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Spock Must Die! by James Blish

Posted by Tracy Poff on December 3, 2014

In 1968, James Blish wrote in the introduction to Star Trek 3 that he would be writing an original Star Trek novel, the popularity of the television series warranting such an effort. By the time that book was published, in April 1969, Star Trek had already been cancelled, with only its final episode, “Turnabout Intruder”, yet to air. Finally, in February 1970, Bantam published Blish’s (sole) original Trek novel: Spock Must Die!


The Enterprise is mapping out a region of space near the border of the Klingon Empire, a highly routine operation. Kirk comes upon McCoy and Scotty in the rec room, having a philosophical debate: is what comes out of the other end of the transporter the same person that went into it–does the soul make the jump? If not, McCoy says, then “every time we put a man through the transporter for the first time, we commit murder.”

There’s no time to pursue this discussion further, for Spock interrupts to announce that the captain is needed on the bridge: the Klingons are at war with the Federation, and the Enterprise is now behind enemy lines.

It should be impossible for the Klingons to break the peace treaty, but Organia (the home of the beings that instituted the treaty in “Errand of Mercy”) seems to have been destroyed, so they are unhindered–and having great success. Unable to get into contact with Starfleet Command without giving themselves away, Kirk decides to head for Organia, a journey of several months, in hopes that the Organians have not been destroyed, and might be able to stop the war.

Inspired by his conversation with McCoy, Scotty invents a new kind of transporter which will make a temporary duplicate of a person and sent them away at great speeds and over enormous distances, with which he proposes to transport someone directly to Organia to investigate. Spock volunteers, and so the experiment begins.

Unfortunately, things do not go as planned. After the attempted transport, they find two Spocks on the transporter pad, each claiming to be the original, and each apparently identical. The balance of the book concerns the efforts to distinguish which Spock is the duplicate (and must therefore be destroyed) and to reach Organia undetected.

Spock Must Die! is similar in style to Blish’s adaptations, writ large. Blish liked to slip literary references into those short stories, and the novel takes it further, with references to works as varied as Othello, Narnia, and Finnegans Wake (the last of which forms a substantial plot point).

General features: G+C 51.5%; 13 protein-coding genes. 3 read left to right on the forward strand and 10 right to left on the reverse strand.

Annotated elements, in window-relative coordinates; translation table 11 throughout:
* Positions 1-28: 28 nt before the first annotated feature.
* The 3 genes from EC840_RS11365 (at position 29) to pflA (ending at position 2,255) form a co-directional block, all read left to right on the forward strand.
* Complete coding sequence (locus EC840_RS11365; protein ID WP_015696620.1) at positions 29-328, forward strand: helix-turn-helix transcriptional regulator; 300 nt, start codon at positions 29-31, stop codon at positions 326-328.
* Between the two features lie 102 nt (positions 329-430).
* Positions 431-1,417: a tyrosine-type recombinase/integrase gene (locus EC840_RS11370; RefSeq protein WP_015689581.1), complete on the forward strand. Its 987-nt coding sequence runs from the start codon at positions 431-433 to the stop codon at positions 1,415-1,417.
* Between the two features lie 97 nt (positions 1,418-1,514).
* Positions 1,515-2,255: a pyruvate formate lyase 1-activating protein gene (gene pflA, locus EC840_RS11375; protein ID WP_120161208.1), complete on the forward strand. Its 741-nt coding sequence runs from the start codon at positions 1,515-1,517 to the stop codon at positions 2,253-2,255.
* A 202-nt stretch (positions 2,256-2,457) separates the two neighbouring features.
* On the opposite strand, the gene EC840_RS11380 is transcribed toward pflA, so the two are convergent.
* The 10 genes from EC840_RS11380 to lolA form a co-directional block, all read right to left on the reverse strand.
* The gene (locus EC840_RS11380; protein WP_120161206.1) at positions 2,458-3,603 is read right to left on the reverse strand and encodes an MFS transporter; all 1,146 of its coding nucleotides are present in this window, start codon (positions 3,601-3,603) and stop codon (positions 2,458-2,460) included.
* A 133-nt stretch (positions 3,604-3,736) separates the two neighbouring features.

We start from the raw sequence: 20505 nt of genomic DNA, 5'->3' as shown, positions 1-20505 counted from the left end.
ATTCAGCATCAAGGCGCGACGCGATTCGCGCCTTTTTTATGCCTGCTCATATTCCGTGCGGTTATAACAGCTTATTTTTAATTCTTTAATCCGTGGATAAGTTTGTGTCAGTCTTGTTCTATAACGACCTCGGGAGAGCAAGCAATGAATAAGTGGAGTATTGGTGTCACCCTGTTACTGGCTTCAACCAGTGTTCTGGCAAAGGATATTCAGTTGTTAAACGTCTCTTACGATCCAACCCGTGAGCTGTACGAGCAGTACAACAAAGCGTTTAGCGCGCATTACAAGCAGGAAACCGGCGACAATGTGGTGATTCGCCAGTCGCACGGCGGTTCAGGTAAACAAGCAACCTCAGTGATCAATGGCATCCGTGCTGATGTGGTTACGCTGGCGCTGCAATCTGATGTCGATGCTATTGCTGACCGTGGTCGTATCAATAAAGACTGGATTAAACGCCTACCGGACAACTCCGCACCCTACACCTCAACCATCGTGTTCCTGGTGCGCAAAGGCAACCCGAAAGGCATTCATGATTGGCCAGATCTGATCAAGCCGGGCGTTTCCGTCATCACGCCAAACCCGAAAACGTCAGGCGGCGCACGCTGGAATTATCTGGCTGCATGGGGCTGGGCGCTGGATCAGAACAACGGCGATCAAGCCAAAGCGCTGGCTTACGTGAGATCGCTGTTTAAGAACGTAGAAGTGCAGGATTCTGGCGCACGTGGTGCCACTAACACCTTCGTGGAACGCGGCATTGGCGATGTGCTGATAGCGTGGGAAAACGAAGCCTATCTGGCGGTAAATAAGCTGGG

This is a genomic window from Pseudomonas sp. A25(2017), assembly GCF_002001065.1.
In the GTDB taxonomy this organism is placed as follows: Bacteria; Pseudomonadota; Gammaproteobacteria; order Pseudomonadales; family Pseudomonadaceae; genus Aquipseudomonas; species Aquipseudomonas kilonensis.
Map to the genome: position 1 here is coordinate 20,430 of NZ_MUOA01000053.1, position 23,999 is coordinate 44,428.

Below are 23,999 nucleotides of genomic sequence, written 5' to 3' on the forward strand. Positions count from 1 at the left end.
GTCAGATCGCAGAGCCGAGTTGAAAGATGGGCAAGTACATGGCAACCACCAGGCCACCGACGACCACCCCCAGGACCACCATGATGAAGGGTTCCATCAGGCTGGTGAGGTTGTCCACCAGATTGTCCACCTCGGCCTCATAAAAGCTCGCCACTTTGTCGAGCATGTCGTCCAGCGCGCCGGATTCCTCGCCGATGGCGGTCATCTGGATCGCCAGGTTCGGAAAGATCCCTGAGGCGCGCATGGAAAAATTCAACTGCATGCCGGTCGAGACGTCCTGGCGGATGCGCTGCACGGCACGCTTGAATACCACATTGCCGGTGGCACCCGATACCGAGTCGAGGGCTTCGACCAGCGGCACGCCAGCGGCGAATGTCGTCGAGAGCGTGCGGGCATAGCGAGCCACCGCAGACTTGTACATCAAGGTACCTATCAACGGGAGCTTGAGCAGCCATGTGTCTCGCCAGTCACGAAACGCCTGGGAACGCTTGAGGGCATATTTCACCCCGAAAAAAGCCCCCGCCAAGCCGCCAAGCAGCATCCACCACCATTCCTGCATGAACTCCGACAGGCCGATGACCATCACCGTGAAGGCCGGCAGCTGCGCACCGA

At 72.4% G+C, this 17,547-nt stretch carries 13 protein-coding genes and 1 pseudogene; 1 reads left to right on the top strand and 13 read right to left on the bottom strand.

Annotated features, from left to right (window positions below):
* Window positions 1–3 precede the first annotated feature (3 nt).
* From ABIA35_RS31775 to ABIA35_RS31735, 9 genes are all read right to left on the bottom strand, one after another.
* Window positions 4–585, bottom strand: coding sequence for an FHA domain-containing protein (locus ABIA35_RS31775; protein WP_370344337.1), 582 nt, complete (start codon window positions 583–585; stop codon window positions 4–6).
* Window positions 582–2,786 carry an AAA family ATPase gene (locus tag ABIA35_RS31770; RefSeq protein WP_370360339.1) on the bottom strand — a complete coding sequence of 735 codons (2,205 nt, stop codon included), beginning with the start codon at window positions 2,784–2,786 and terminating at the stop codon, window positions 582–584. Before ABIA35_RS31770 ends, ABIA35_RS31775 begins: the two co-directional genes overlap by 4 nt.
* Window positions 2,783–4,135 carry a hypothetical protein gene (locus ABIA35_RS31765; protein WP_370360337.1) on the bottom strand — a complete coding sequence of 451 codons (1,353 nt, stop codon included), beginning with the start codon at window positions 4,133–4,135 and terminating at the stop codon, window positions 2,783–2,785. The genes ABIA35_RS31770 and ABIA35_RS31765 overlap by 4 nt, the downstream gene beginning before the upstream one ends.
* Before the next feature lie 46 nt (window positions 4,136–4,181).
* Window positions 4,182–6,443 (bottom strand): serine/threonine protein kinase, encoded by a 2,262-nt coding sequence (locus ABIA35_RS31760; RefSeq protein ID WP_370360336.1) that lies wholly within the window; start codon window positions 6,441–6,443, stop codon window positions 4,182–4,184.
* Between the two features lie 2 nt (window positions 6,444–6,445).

Blish does take advantage of the freedom afforded by the increased length. The philosophical debate outlined above is not the only one in the novel, and if they are perhaps a bit overwrought, they are welcome reminders that science fiction can be about ideas, and not merely action set in space. The general increase in detail is beneficial, as well; the adaptations often seem too brief.

Sadly, I found the book’s ending unsatisfying; the resolution of the plot is too straightforward. The Enterprise set out to find a deus ex machina to end the war, and they succeed in their search. There’s no twist, no meaningful new complication. A technobabble explanation aside, there’s little that couldn’t have been predicted a dozen pages in.

Spock Must Die! isn’t a bad book, and it’s particularly interesting as a contrast to later Trek books. Blish’s treatment of the characters is somewhat unique, and he certainly has no concern for maintaining the status quo. You could do worse than to spend a couple of hours reading this one.

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Star Trek 3 by James Blish

Posted by Tracy Poff on November 24, 2014


Another day, another collection of Trek novelizations. Today I’m looking at James Blish’s Star Trek 3, published in April 1969. It collects seven adaptations: “The Trouble with Tribbles”, “The Last Gunfight” (an adaptation of “Spectre of the Gun”), “The Doomsday Machine”, “Assignment: Earth”, “Mirror, Mirror”, “Friday’s Child”, and “Amok Time”.

I didn’t notice any substantial departures from the episodes in any of the stories except “Friday’s Child”, which treats the character of Eleen rather differently. “The Doomsday Machine” and “The Last Gunfight” have some small changes, as well.

This book is, like its predecessor, fairly enjoyable. Although I’ve not found the series to be exceptional, it seems that contemporary readers were more impressed: in the introduction, James Blish describes some of his previous work (twenty-seven novels and short story collections, including a Hugo winner). Then:

I note these figures not to brag–well, not entirely, anyhow–but as background for one astonishing fact: I have received more mail about my two previous Star Trek books than I have about all my other work put together.

He had been receiving letters “at an average rate of two a day ever since January 1967.” Of note is that “most of [the letter writers] say that they have never read, or seen, any science fiction before Star Trek, or if they have, that they hadn’t liked it.” To fans looking for more information, he recommends The Making of Star Trek by Stephen E. Whitfield. I’m reading that book, now, and it’s fairly interesting (with some caveats–review forthcoming).

Finally, at the end of the introduction, he very casually reveals his next project:

Thanks, too, to those who asked that I write an original Star Trek novel. Both the studio and Bantam agreed, somewhat to my surprise, that this was a good idea, so it’s in the works.